by Charles Baudelaire (1821 - 1867)
Translation by Cyril Meir Scott (1879 - 1970)

C'est la Mort qui console et la Mort qui...
Language: French (Français) 
C'est la Mort qui [console et la Mort]1 qui fait vivre ;
C'est le but de la vie, et c'est le seul espoir
Qui, [divin]2 élixir, nous monte et nous enivre,
Et nous donne le cœur de marcher jusqu'au soir ;

À travers la tempête, et la neige et le givre,
C'est la clarté vibrante à notre horizon noir ;
C'est l'auberge fameuse inscrite sur le livre,
Où l'on pourra manger, et dormir, et s'asseoir 

C'est un Ange qui tient dans ses doigts magnétiques
Le sommeil et le don des rêves extatiques,
Et qui refait le lit des gens pauvres et nus ;

C'est la gloire des Dieux, c'est le grenier mystique,
C'est la bourse du pauvre et sa patrie antique,
C'est le portique ouvert sur les Cieux inconnus !

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Confirmed with Les Fleurs du mal, La Mort, Paris: Poulet-Malassis et de Broise, 1857, pages 245-246. Also confirmed with Les Fleurs du mal, La Mort, Paris: Poulet-Malassis et de Broise, 1861, pages 297-298. Also confirmed with Œuvres complètes de Charles Baudelaire, vol. I : Les Fleurs du mal, La Mort, Paris: Michel Lévy frères, 1868, page 340. Punctuation follows 1857 edition. Note: this was number 99 in 1857 edition of Les Fleurs du mal but number 122 or 147 in subsequent editions.

1 1861 edition, 1868 edition, G. Bachlund, A. Caplet, and E. Rautavaara: "console, hélas ! et"
2 1861 edition, 1868 edition, G. Bachlund, A. Caplet, and E. Rautavaara: "comme un"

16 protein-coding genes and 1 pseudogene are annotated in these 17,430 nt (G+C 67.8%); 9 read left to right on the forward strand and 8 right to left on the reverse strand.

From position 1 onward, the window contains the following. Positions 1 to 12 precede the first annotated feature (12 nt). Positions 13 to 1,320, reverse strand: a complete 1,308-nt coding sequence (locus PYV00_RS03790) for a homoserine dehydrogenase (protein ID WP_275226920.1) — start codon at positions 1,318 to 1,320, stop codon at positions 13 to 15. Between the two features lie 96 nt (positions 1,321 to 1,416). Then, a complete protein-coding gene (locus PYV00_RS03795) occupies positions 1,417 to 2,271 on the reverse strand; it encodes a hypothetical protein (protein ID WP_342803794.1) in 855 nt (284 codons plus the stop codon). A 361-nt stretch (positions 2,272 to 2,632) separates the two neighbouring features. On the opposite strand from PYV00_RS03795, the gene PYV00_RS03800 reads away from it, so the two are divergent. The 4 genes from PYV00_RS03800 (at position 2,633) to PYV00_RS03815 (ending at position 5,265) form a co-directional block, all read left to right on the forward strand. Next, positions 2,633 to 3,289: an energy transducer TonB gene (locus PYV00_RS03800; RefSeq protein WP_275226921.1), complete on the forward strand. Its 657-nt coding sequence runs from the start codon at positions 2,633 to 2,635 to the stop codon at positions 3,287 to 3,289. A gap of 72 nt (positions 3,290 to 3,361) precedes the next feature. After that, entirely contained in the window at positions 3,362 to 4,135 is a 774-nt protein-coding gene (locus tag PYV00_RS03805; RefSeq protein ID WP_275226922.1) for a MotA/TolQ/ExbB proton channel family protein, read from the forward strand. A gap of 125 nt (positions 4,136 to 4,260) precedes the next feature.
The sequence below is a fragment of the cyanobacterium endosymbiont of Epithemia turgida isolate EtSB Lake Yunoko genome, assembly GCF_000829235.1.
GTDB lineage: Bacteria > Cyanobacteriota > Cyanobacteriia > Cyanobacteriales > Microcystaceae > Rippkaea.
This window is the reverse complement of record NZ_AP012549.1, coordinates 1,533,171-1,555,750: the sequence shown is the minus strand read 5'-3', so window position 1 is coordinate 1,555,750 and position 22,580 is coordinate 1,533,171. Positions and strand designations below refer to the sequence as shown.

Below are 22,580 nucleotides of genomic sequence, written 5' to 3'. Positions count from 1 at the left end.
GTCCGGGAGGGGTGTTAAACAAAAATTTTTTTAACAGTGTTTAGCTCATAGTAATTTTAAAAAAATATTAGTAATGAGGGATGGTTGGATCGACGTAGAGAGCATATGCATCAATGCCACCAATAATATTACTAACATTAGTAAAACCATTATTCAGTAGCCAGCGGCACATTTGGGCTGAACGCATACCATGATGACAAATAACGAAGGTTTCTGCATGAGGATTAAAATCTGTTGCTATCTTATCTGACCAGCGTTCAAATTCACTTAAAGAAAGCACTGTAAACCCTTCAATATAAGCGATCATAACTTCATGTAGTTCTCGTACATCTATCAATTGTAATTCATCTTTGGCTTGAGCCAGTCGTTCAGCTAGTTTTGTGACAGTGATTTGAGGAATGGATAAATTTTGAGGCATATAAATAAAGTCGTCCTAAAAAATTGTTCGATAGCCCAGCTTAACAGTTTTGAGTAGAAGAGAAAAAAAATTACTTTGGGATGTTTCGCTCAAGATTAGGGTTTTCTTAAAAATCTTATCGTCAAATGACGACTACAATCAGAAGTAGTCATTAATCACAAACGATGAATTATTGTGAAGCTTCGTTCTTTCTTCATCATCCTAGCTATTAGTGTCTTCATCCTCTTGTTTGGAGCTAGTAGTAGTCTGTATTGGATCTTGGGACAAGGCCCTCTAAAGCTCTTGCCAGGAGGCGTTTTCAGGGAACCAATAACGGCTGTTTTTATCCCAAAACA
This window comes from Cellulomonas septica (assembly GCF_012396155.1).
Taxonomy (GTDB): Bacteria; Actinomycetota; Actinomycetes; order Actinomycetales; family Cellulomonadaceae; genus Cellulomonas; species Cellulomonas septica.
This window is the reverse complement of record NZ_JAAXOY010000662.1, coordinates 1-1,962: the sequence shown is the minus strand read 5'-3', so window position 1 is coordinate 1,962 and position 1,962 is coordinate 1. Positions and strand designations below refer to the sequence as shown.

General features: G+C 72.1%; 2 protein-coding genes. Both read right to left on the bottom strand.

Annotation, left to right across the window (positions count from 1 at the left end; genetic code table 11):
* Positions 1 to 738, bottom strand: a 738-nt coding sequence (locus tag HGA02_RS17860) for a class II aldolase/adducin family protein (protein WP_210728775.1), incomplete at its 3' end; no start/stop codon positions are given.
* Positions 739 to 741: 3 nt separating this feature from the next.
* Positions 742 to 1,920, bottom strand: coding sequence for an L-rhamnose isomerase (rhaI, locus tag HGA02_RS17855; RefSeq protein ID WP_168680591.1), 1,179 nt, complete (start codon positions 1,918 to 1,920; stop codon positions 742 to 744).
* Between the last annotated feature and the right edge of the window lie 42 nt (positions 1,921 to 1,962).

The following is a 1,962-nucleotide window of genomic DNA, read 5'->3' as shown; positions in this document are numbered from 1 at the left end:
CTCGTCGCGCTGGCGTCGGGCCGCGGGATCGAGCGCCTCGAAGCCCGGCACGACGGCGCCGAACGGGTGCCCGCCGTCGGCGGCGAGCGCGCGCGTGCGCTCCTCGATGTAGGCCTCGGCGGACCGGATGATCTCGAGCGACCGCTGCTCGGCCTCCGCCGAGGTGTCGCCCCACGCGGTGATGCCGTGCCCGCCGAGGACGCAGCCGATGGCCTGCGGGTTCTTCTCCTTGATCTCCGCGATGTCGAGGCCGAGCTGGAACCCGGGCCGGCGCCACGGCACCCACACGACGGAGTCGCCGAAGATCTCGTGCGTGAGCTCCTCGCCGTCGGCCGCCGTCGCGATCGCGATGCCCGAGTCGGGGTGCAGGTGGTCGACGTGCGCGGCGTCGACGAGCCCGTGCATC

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Musical settings (art songs, Lieder, mélodies, (etc.), choral pieces, and other vocal works set to this text), listed by composer (not necessarily exhaustive)

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Research team for this text: Emily Ezust [Administrator] , Poom Andrew Pipatjarasgit [Guest Editor]

This text was added to the website between May 1995 and September 2003.
Line count: 14
Word count: 130

The Death of the Poor
Language: English  after the French (Français) 
It is Death that consoles -- yea, and causes our lives;
'Tis the goal of this Life -- and of Hope the sole ray,
Which like a strong potion enlivens and gives
Us the strength to plod on to the end of the day.

And all through the tempest, the frost and the snows,
'Tis the shimmering light on our black sky-line;
'Tis the famous inn which the guide-book shows,
Whereat one can eat, and sleep, and recline;

'Tis an angel that holds in his magic hands
The sleep, which ecstatic dream commands,
Who remakes up the beds of the naked and poor ;

'Tis the fame of the gods, 'tis the granary blest,
'Tis the purse of the poor, and his birth-place of rest,
To the unknown Heavens, 'tis the wide-open door.

Confirmed with The Flowers of Evil [by Charles Baudelaire; translated into English verse by Cyril Scott], London: Elkin Mathews, 1909, page 64.


Authorship

Based on

Musical settings (art songs, Lieder, mélodies, (etc.), choral pieces, and other vocal works set to this text), listed by composer (not necessarily exhaustive)

    [ None yet in the database ]


Researcher for this text: Poom Andrew Pipatjarasgit [Guest Editor]

This text was added to the website: 2019-08-20
Line count: 14
Word count: 131